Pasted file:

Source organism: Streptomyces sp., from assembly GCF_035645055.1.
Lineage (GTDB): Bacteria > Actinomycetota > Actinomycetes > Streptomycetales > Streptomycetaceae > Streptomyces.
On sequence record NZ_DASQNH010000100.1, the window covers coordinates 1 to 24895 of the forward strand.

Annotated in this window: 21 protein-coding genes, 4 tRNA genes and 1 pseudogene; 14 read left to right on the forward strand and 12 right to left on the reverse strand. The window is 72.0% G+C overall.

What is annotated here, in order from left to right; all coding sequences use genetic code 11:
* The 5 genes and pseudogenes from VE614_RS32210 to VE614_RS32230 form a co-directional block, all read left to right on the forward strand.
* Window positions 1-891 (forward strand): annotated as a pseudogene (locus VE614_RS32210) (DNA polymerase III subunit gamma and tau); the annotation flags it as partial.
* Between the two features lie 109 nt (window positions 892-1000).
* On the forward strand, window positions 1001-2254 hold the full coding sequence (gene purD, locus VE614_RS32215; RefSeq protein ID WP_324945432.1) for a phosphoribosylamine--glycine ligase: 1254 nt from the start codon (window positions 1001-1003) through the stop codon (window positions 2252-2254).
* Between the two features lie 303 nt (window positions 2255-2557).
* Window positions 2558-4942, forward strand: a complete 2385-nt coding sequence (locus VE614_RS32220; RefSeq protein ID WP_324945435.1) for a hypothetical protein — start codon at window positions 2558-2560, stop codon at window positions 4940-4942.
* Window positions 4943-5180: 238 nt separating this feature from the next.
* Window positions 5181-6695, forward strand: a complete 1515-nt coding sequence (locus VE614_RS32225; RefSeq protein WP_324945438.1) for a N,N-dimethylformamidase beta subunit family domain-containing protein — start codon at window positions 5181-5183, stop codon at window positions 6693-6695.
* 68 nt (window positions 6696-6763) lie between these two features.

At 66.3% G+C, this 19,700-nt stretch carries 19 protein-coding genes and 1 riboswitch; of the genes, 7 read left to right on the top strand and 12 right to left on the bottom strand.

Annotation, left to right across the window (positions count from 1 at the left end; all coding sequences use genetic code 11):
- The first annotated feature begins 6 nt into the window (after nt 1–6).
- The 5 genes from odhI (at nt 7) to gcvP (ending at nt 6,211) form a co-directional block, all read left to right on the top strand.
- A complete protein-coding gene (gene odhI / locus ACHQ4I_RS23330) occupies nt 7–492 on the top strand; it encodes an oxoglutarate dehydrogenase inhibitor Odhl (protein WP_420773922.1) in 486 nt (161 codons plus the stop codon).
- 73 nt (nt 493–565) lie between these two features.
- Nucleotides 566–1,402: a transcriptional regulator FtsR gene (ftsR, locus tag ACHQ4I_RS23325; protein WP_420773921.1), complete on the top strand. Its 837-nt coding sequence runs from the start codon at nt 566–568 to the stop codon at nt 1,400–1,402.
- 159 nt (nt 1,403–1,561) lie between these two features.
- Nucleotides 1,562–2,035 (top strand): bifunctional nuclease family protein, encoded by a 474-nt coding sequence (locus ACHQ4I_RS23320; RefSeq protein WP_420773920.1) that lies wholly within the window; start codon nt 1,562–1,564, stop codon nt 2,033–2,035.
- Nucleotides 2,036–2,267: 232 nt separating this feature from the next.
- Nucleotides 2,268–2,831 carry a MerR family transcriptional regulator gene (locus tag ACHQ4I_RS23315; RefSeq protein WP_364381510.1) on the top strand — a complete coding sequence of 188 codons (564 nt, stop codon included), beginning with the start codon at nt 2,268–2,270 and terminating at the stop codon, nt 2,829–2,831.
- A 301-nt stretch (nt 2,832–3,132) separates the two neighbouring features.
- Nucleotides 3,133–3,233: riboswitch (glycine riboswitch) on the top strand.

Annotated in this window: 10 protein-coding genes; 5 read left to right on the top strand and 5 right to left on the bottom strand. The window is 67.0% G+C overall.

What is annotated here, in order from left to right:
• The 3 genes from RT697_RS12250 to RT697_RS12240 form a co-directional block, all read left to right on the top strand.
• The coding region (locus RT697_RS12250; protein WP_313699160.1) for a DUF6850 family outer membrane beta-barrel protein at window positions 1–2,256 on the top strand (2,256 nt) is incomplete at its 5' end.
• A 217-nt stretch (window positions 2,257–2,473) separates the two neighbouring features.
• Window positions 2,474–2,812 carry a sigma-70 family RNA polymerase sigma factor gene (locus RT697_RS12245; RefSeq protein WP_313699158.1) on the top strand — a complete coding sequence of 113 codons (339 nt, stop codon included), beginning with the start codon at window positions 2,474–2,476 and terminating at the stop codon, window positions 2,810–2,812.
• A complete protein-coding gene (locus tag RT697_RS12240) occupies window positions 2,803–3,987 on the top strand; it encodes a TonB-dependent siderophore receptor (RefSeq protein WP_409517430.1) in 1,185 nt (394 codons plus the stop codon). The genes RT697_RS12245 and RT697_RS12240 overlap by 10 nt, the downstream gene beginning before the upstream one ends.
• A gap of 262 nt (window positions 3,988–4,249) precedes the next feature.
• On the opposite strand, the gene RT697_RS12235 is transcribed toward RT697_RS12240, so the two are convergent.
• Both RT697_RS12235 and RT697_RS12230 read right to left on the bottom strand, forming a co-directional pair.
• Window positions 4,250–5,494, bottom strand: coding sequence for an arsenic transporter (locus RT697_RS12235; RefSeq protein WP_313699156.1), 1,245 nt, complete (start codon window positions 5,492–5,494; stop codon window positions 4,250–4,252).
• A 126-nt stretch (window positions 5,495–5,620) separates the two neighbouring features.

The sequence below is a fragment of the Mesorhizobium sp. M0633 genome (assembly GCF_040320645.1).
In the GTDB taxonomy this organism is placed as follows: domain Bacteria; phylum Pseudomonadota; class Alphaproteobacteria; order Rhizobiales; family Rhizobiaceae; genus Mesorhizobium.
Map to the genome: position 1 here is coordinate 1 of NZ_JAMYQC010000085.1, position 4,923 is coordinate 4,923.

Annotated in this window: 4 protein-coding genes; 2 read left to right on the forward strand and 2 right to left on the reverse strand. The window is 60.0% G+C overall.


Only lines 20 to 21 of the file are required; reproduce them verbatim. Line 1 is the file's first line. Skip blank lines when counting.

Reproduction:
- 73 nt (nt 493–565) lie between these two features.
- Nucleotides 566–1,402: a transcriptional regulator FtsR gene (ftsR, locus tag ACHQ4I_RS23325; protein WP_420773921.1), complete on the top strand. Its 837-nt coding sequence runs from the start codon at nt 566–568 to the stop codon at nt 1,400–1,402.